The Gigabyte GV-N65TOC-2GI (Cont’d)

In Figure 5, you can see the standard GeForce GTX 650 Ti and the Gigabyte GV-N65TOC-2GI with their cooler removed. We were impressed by how short the printed circuit boards are, at 5.7” (145 mm). Even though the printed circuit boards have the same dimensions, Gigabyte took the time to design its own printed circuit board. While the cooler used on the standard model doesn’t add any length to the video card, the cooler used on the Gigabyte’s model makes the card 9.2” (235 mm) long.

Gigabyte GeForce GTX 650 TiFigure 5: Standard GeForce GTX 650 Ti vs. Gigabyte GV-N65TOC-2GI


Both video cards use a voltage regulator with two phases for the GPU and one phase for the memory chips. The voltage regulator circuit uses a digital design and is controlled by a uP1605 chip. All capacitors are solid. The model from Gigabyte uses better coils than NVIDIA’s reference model. That’s the only difference between the two models on this stage.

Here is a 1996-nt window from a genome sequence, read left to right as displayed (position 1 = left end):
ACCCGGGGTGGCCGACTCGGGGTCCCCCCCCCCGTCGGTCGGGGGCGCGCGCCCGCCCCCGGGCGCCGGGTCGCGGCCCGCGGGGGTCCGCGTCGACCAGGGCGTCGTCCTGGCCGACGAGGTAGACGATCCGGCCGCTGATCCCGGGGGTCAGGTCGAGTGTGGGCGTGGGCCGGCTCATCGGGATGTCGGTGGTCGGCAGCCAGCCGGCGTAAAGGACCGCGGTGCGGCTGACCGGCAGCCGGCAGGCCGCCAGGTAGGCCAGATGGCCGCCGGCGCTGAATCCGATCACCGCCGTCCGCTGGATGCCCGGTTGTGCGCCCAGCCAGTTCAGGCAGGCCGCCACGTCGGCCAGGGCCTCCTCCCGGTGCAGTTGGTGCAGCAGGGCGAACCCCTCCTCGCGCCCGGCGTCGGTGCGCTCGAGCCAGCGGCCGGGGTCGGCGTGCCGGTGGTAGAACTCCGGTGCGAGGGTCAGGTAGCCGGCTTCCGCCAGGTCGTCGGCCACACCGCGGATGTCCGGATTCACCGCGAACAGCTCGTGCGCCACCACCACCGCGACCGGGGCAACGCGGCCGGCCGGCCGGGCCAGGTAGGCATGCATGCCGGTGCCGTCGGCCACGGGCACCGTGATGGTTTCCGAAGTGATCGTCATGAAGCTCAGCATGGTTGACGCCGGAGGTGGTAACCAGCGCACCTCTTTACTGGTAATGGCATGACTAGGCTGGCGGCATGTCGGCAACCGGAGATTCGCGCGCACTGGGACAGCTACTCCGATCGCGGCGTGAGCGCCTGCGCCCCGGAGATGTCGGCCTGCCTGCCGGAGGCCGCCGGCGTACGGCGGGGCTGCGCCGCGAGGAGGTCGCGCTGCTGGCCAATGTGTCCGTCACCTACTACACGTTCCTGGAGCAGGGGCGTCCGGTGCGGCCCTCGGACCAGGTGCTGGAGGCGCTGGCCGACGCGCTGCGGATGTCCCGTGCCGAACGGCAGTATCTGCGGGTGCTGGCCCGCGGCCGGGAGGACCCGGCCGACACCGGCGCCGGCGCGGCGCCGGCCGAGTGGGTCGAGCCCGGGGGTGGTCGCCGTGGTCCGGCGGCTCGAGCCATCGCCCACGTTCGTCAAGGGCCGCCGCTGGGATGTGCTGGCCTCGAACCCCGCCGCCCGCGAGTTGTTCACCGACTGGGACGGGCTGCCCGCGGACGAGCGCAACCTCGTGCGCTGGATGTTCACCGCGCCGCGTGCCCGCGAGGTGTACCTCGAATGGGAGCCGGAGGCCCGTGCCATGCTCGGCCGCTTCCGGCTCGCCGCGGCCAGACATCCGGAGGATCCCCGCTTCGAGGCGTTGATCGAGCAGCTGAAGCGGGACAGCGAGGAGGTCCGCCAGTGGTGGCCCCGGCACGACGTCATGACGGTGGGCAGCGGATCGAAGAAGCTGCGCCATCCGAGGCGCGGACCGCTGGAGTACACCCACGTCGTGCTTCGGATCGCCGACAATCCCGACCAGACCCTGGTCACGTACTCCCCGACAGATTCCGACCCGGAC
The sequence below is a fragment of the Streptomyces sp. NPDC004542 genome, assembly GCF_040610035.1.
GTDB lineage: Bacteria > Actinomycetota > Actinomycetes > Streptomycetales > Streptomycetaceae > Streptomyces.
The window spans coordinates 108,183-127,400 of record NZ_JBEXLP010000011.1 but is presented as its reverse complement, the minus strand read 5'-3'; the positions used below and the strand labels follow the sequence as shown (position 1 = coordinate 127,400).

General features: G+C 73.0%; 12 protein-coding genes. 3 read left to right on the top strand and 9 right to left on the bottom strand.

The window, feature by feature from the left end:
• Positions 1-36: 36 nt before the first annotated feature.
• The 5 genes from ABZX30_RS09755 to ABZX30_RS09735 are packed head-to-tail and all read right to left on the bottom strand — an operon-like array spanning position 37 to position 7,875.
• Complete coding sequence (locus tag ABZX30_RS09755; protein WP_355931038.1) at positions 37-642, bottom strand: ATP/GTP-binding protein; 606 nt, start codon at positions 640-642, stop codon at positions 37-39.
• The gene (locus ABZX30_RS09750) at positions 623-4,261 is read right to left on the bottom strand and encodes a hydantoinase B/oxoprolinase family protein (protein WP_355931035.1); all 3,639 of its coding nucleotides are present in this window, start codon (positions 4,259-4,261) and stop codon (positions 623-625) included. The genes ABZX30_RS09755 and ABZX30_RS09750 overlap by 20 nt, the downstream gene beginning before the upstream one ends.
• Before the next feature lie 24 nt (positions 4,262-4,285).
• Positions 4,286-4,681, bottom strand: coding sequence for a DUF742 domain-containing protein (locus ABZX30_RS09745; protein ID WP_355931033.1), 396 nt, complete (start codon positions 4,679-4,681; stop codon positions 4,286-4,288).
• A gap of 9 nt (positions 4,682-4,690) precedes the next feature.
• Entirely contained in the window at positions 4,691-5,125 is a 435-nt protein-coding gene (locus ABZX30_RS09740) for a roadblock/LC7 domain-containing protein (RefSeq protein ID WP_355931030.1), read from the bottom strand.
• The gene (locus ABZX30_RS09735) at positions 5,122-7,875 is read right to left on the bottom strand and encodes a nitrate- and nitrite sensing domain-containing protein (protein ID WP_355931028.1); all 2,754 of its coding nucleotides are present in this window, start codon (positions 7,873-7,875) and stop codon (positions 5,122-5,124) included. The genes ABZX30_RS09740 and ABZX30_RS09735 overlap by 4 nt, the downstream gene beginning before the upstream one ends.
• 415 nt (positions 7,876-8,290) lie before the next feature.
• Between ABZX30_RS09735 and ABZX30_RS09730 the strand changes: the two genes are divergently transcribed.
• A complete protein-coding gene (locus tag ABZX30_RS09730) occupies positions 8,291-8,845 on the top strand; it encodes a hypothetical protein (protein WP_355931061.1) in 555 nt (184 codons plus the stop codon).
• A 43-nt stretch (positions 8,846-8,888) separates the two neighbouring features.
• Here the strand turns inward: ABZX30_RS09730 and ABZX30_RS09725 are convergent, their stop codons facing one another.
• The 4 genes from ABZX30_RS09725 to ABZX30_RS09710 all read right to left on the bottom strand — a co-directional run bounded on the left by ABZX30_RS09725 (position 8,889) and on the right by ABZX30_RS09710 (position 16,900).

Gigabyte GeForce GTX 650 TiFigure 6: Voltage regulator of the Gigabyte GV-N65TOC-2GI

The reviewed video card uses eight Hynix H5GQ2H24AFR-ROC GDDR5 chips, each one storing 2 Gbits of data, comprising the 2 GB of memory available on this video card. These chips can run up to 6 GHz. On this video card, they are accessed at 5.4 GHz, leaving you with an 11% margin for safely increasing the memory clock. Since the memory is operating below its maximum clock rate, we see no reason why Gigabyte configured this video card with NVIDIA’s standard clock rate. The reference model uses exactly the same chips, but only four of them, since it only has 1 GB of memory.

Gigabyte GeForce GTX 650 TiFigure 7: Two of the eight memory chips

In Figure 8, you can see the accessories that come with this video card.

Gigabyte GeForce GTX 650 TiFigure 8: Accessories

Before seeing the performance results, let’s recap the main features of this video card.

Gabriel Torres is a Brazilian best-selling ICT expert, with 24 books published. He started his online career in 1996, when he launched Clube do Hardware, which is one of the oldest and largest websites about technology in Brazil. He created Hardware Secrets in 1999 to expand his knowledge outside his home country.